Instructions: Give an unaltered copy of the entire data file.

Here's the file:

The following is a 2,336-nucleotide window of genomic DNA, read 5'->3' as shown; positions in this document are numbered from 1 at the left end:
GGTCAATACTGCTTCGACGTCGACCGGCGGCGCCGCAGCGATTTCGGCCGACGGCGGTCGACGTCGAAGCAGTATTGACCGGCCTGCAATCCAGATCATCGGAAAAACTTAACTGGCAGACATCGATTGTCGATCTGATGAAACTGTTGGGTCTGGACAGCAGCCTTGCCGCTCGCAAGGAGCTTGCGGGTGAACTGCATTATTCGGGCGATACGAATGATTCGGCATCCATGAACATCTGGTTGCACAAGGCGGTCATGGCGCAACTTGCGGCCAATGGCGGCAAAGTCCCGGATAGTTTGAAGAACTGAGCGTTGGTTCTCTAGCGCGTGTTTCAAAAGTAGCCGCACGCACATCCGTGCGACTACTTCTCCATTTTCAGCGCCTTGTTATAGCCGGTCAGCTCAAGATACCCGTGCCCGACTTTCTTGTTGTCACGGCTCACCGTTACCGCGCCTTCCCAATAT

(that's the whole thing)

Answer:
The following is a 2,336-nucleotide window of genomic DNA, read 5'->3' as shown; positions in this document are numbered from 1 at the left end:
GGTCAATACTGCTTCGACGTCGACCGGCGGCGCCGCAGCGATTTCGGCCGACGGCGGTCGACGTCGAAGCAGTATTGACCGGCCTGCAATCCAGATCATCGGAAAAACTTAACTGGCAGACATCGATTGTCGATCTGATGAAACTGTTGGGTCTGGACAGCAGCCTTGCCGCTCGCAAGGAGCTTGCGGGTGAACTGCATTATTCGGGCGATACGAATGATTCGGCATCCATGAACATCTGGTTGCACAAGGCGGTCATGGCGCAACTTGCGGCCAATGGCGGCAAAGTCCCGGATAGTTTGAAGAACTGAGCGTTGGTTCTCTAGCGCGTGTTTCAAAAGTAGCCGCACGCACATCCGTGCGACTACTTCTCCATTTTCAGCGCCTTGTTATAGCCGGTCAGCTCAAGATACCCGTGCCCGACTTTCTTGTTGTCACGGCTCACCGTTACCGCGCCTTCCCAATAT